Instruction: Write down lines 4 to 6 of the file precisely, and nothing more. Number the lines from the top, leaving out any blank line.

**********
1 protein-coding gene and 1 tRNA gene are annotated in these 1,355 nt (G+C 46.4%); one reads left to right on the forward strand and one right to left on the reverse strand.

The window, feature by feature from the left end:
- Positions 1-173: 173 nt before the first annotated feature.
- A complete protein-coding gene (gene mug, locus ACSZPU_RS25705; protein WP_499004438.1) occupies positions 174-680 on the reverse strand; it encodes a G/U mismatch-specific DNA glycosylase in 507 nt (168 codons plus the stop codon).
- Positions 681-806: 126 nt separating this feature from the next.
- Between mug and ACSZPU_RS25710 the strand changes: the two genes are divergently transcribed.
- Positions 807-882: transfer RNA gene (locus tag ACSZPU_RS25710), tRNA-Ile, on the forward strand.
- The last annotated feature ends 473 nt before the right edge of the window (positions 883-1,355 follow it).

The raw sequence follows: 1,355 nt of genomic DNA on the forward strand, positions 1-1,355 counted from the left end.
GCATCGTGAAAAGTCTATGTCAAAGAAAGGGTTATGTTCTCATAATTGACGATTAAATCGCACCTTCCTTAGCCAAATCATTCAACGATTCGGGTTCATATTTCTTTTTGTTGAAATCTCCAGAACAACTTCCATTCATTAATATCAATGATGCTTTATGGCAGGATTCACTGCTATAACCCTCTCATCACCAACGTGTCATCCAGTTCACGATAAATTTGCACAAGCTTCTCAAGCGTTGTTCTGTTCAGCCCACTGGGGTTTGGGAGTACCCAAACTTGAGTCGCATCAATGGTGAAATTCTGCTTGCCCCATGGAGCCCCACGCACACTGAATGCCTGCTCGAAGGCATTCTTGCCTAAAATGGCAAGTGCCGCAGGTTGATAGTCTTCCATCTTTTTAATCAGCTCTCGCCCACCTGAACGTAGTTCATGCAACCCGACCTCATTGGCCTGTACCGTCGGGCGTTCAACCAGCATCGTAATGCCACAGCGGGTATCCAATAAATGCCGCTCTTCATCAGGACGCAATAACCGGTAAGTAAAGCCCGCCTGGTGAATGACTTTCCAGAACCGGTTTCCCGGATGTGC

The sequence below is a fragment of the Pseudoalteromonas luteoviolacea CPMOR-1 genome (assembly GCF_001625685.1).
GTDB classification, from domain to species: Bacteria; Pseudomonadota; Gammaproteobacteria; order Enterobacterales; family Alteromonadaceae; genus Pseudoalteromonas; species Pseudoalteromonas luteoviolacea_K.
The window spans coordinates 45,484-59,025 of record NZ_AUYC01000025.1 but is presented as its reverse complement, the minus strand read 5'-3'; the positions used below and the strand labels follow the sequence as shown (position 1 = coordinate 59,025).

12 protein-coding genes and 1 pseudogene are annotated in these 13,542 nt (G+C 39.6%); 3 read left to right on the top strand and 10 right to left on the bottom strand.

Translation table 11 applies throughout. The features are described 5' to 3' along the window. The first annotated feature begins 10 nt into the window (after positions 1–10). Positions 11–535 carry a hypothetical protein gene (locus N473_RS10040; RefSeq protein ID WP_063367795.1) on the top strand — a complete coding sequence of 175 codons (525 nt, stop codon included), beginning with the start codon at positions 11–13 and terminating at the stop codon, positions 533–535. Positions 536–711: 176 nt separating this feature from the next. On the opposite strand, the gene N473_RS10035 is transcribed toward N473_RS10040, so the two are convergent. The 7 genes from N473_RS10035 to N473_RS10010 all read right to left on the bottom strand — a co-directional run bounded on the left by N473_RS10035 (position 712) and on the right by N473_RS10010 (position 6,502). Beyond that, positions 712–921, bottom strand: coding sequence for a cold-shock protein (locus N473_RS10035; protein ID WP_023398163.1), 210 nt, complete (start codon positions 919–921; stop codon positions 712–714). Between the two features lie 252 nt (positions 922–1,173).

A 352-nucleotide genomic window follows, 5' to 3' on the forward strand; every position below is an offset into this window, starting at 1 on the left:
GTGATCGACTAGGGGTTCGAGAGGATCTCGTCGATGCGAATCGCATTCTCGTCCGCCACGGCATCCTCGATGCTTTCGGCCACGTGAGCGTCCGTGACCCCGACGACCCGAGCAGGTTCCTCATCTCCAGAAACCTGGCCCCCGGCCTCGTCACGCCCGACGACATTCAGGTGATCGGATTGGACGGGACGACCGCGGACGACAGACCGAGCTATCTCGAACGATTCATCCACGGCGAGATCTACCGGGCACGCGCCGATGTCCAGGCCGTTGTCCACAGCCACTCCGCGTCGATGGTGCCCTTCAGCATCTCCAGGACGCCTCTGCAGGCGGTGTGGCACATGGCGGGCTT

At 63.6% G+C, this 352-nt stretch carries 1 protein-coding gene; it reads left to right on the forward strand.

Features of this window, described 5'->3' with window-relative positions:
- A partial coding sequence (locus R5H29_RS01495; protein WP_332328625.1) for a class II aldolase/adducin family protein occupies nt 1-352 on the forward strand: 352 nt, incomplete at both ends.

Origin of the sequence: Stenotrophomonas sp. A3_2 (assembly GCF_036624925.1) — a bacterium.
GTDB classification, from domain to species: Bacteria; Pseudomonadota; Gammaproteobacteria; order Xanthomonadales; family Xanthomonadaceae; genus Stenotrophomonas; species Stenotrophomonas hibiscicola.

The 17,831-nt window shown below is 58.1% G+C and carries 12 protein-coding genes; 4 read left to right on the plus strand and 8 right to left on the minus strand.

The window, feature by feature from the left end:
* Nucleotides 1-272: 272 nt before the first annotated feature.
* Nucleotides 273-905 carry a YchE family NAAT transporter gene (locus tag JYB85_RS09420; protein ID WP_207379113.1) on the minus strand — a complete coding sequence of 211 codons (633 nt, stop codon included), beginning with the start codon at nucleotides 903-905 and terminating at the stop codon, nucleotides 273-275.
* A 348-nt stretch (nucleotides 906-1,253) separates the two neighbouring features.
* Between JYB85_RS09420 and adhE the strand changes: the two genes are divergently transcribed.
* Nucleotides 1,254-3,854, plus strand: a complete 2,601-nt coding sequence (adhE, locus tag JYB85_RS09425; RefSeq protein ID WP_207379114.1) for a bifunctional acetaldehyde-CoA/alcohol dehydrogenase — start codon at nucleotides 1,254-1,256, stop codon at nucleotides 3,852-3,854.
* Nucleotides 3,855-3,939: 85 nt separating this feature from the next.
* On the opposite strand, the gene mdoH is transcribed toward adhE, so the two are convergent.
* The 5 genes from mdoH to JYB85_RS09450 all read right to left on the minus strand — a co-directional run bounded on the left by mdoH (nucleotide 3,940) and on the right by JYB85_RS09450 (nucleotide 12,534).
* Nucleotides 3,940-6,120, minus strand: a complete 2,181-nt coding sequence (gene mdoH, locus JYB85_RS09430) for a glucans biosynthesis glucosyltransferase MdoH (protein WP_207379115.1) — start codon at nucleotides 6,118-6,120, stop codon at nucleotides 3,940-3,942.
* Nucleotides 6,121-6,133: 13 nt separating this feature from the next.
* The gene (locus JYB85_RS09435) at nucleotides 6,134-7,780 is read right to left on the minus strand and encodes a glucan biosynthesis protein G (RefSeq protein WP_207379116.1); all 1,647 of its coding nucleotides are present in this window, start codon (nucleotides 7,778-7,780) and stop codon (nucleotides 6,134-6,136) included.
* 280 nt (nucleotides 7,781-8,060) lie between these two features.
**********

- A complete protein-coding gene (gene mug, locus ACSZPU_RS25705; protein WP_499004438.1) occupies positions 174-680 on the reverse strand; it encodes a G/U mismatch-specific DNA glycosylase in 507 nt (168 codons plus the stop codon).
- Positions 681-806: 126 nt separating this feature from the next.
- Between mug and ACSZPU_RS25710 the strand changes: the two genes are divergently transcribed.